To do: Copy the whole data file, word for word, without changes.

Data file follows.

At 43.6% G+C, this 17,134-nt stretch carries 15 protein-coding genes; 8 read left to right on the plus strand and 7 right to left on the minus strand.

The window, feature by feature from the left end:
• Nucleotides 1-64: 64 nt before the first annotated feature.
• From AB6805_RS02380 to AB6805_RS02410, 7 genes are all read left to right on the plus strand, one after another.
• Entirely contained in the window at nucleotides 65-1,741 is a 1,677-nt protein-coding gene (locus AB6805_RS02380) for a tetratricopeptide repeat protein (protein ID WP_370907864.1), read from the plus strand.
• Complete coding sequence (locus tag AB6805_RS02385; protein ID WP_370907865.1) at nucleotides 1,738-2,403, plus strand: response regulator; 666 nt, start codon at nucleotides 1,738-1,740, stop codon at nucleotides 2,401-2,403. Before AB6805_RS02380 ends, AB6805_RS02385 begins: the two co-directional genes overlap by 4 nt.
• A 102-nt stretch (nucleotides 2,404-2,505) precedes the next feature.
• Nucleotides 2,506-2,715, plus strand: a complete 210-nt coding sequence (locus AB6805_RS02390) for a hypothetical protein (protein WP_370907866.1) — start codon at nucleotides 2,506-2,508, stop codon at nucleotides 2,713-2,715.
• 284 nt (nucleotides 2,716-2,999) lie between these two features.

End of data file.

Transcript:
At 43.6% G+C, this 17,134-nt stretch carries 15 protein-coding genes; 8 read left to right on the plus strand and 7 right to left on the minus strand.

The window, feature by feature from the left end:
• Nucleotides 1-64: 64 nt before the first annotated feature.
• From AB6805_RS02380 to AB6805_RS02410, 7 genes are all read left to right on the plus strand, one after another.
• Entirely contained in the window at nucleotides 65-1,741 is a 1,677-nt protein-coding gene (locus AB6805_RS02380) for a tetratricopeptide repeat protein (protein ID WP_370907864.1), read from the plus strand.
• Complete coding sequence (locus tag AB6805_RS02385; protein ID WP_370907865.1) at nucleotides 1,738-2,403, plus strand: response regulator; 666 nt, start codon at nucleotides 1,738-1,740, stop codon at nucleotides 2,401-2,403. Before AB6805_RS02380 ends, AB6805_RS02385 begins: the two co-directional genes overlap by 4 nt.
• A 102-nt stretch (nucleotides 2,404-2,505) precedes the next feature.
• Nucleotides 2,506-2,715, plus strand: a complete 210-nt coding sequence (locus AB6805_RS02390) for a hypothetical protein (protein WP_370907866.1) — start codon at nucleotides 2,506-2,508, stop codon at nucleotides 2,713-2,715.
• 284 nt (nucleotides 2,716-2,999) lie between these two features.